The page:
Do you really know who your best prospects are? What characteristics are the most important to your organization – giving, behavior, demographic information – or a combination? Affinity scoring can help you decide what types of interactions are the most important. Then, you can categorize and prioritize your constituents based on their scores to get the best return from your efforts.
No matter the number of constituents, knowing which prospects to focus on and where to spend your time is critical. Instead of analyzing each constituent individually, affinity scoring tools allow you to establish reusable scoring profiles. With the help of a powerful CRM, the scoring profiles can then be applied to a group of constituents or your entire database. Discover the three W’s of lead scoring…
1. What is lead scoring?
When you think of scoring prospects, a lead with a high score is someone that is identified as having capacity and propensity to donate to your organization. This person interacts with your nonprofit in person and/or online. They show all the signs of being a strong supporter of your cause.
Meanwhile, someone with a low score typically neither has the funds nor interest in supporting your cause. Why waste your time and money trying to gain their attention?
Your lead scoring system should be built out to assign point values to different actions that a prospect can take in the sales funnel. When a prospect reaches a predefined point value, they are considered a hot lead. This should flag your team to reach out to those specific prospects. This will help them target the right group of supporters and increase donations.
2. Why score leads?
Organizations can use lead scoring to better understand their prospects and prioritize their time. Stop wasting your outreach efforts and focus on the supporters that keep coming back. A high score shows that the prospect is more willing to donate because they have a genuine interest in your cause.
Automation saves time. Why not utilize your programs to create a systematic approach to donor outreach? Ensure everyone at your organization is trained on how to look for the qualities of a high-scoring prospect.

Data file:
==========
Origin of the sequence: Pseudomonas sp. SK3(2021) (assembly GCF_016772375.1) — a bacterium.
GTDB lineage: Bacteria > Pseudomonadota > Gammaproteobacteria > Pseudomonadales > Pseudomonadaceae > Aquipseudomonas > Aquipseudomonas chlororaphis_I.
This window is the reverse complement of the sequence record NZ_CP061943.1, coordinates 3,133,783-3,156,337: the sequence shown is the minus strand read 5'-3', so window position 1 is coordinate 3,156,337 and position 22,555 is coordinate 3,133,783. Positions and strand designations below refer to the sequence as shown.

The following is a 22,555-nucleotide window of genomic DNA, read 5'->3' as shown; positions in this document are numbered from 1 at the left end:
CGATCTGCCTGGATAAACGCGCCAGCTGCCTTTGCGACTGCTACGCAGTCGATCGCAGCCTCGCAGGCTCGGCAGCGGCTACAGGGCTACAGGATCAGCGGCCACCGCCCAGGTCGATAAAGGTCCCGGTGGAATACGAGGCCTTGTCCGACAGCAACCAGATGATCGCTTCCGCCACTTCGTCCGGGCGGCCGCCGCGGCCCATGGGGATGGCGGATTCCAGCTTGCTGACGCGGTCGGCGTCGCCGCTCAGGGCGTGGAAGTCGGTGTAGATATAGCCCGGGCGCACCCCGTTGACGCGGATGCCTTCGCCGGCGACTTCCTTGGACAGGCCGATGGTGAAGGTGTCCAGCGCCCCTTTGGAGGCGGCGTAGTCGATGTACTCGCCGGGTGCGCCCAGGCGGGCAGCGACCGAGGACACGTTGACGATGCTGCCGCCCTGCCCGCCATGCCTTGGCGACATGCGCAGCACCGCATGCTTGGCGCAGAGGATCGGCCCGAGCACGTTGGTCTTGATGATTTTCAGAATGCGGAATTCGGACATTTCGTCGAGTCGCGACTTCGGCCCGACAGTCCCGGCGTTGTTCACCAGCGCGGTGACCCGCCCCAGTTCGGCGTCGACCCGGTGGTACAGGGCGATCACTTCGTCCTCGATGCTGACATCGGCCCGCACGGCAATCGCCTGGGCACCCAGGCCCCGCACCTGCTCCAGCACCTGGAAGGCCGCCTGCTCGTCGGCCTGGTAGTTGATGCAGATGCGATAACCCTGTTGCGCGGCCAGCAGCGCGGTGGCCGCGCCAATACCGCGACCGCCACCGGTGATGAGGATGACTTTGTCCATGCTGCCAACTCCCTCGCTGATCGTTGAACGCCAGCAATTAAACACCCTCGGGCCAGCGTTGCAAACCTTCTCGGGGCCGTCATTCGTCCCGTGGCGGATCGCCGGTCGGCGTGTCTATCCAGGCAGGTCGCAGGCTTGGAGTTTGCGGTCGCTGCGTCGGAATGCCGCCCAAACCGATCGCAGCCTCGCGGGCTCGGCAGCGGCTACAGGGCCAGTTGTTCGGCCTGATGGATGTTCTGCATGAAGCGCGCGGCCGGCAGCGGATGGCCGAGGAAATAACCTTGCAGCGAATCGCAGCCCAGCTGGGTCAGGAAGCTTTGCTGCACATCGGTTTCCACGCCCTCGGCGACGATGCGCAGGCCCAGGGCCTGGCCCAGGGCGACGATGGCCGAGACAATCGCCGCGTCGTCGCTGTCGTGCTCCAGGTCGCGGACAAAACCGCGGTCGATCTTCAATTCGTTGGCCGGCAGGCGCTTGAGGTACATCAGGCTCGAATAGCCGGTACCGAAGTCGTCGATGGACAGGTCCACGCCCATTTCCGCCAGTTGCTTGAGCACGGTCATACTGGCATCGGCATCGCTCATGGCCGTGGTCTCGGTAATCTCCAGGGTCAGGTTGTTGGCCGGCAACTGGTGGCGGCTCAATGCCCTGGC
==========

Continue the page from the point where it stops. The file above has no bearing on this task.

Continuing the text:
Donors want to have a more personal relationship with the organizations they support. They are investors, advocates, and advisers. How they interact with your organization, their behaviors over time, and what they tell you matters more. Why not learn the most you can about them?
3. What criteria should be used to lead score?
The most important part of any lead scoring system is the action that determines their shift from interest to intent. This trigger shows that the prospect has participated in the research phase-by attending a webinar, reading a blog post, etc-and is now in the next part of the funnel, where actions could include signing up for a volunteer shift or purchasing tickets to a fundraising event. Some additional important factors to track would include:
- Subscribing to your newsletter
- Viewing pages on your website
- “Liking” your organization on social media
- Sharing your content
- Participating in volunteer shifts
- Donating (how much and how often)
- Registering for an event
Some examples of how to assign points:
- Subscribes to newsletter = 2
- Pageview on your site = 1
- Shares your content on social media = 2
- Registers for an event = 3
- Volunteers at an event = 5
- Makes a one-time donation = 4
- Makes a large donation = 4
- Signs up for repeated donations = 6
- Requests more information = 3
Another form of lead scoring relates to general demographics. By identifying an ideal audience persona, you can help narrow your fundraising efforts. Assigning scores to attributes such as age, location, job role and income, to name a few, can help streamline your fundraising efforts. Don’t forget to include negative scoring options into the mix.
By making lead scoring an integral part of your fundraising process, you can make your efforts more targeted while saving time and minimizing resources. Overall, lead scoring helps you understand your audience and how to best work with them to support your cause.
Omatic Software is dedicated to integrating disparate systems and democratizing data access for today’s nonprofits. Founded in 2002, Omatic has worked with thousands of nonprofits globally to remove their data barriers by integrating systems and enabling nonprofit teams to leverage their donor data rather than be burdened by it. The Omatic team has one goal – unleashing the power of data to show a complete view of your donor, enabling data-driven decision making and opportunity creation for your organization.